The directors of the Diamondback, the independent student daily newspaper of the University of Maryland, fired the paper's editor in chief last night, citing management practices that they said caused missed deadlines and contributed to several staff resignations.

Alfred R. Hogan, who had been editor of the paper since April, was dismissed for "misfeasance" by a 9-to-2 vote, with one abstention, by the student-faculty board of directors of Maryland Media Inc. The corporation owns the Diamondback and several other campus newspapers.

Board members said Hogan consistently missed the paper's 1 a.m. deadline, averaging 3:08 a.m. over a 21-day period. They said readers and advertisers complained that some students were not able to get a copy of the paper because it was arriving on the College Park campus late in the morning.

"For the first time in 76 years, the Diamondback has become an afternoon paper. There is a serious problem with roll time [the time copy is sent to the printer] and lack of staff," said Susan Gainen, board president.

Hogan, 26, a junior journalism major who has worked on the paper as an editor and reporter since 1981, said the missed deadlines were due to numerous staff changes since the fall semester began.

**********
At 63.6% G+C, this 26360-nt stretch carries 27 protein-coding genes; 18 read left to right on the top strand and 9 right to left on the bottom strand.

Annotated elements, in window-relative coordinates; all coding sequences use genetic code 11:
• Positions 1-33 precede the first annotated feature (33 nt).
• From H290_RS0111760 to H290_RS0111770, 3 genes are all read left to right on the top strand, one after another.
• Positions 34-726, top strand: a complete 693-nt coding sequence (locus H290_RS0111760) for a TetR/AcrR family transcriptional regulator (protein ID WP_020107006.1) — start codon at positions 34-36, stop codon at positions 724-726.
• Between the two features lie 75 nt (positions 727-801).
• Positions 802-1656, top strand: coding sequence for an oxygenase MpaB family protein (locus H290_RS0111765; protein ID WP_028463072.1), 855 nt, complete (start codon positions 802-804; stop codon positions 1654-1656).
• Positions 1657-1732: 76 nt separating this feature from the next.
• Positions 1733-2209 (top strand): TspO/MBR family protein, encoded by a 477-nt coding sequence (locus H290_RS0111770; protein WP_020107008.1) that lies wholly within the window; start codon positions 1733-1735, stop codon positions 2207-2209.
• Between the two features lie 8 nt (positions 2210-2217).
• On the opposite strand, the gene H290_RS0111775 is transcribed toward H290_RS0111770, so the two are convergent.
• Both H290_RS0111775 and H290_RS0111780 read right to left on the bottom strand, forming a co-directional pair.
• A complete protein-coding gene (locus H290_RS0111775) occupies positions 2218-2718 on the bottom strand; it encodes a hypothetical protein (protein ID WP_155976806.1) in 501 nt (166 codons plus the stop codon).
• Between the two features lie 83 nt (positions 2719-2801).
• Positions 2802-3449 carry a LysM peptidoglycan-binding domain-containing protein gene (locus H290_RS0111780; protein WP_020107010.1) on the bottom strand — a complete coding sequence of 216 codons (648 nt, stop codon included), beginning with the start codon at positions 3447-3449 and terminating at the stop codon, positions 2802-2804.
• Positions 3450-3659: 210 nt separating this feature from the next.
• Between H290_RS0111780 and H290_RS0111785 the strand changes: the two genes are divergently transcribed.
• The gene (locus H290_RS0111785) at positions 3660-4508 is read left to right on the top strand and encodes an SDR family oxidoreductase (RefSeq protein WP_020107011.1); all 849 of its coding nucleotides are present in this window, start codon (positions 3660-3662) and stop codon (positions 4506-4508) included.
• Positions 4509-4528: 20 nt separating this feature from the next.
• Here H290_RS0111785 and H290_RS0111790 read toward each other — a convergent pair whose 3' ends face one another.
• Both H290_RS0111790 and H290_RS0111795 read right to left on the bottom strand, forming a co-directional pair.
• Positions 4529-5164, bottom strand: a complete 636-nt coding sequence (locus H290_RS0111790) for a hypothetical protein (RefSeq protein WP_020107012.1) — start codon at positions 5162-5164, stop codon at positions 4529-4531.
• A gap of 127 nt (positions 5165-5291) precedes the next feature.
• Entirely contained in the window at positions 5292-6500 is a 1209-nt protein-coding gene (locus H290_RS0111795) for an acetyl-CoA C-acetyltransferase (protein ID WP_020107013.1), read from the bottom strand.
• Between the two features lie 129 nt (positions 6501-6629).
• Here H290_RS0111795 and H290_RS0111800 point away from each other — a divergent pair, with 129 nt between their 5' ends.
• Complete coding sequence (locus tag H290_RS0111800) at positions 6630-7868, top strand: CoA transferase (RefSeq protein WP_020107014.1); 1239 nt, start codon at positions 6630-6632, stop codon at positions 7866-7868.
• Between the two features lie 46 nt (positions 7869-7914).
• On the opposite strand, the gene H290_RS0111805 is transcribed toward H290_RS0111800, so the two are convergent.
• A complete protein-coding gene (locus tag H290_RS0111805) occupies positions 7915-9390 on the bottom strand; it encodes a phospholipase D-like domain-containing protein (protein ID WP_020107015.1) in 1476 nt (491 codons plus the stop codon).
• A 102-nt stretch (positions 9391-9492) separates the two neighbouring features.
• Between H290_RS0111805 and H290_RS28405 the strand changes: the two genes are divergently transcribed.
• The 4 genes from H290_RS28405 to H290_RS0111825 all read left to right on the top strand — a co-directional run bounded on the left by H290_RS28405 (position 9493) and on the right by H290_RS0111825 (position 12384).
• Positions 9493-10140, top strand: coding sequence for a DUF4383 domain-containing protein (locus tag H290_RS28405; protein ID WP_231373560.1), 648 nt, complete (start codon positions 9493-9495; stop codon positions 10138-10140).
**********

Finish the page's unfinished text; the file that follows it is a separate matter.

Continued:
"We have had staff leaving the paper for academic reasons, family reasons, housing reasons and sometimes personality conflicts. Having to recruit and fill positions complicated putting out the paper," Hogan said. He said the publication time had improved on the average of an hour in the last 10 days.

Several board members also expressed concern that a number of senior staff members had resigned recently and were worried that Hogan did not have a proper staff to operate the paper. Maryland Media General Manager Michael Fribush said there are usually five to six more senior editors in the staff box than the three currently listed.

Hogan blamed the staffing problems on an "ongoing trend of experienced people spending less time on the paper." He said editors who used to spend three to four years on the paper now stay only one or two years.

"Under the circumstances, we've done the best we could," Hogan said, adding that two senior editors were added to the paper this week.

Greg Kerr, a 23-year-old senior government major, was appointed acting editor in chief.

After the meeting, Hogan said the board "made an unfortunate mistake. It gives me great sadness to have put in all this hard work and have this happen."

Less than two weeks after Hogan took control of the paper last spring, more than half of the paper's 50 staff members went on strike to protest his management practices, but the strike was resolved in less than 24 hours.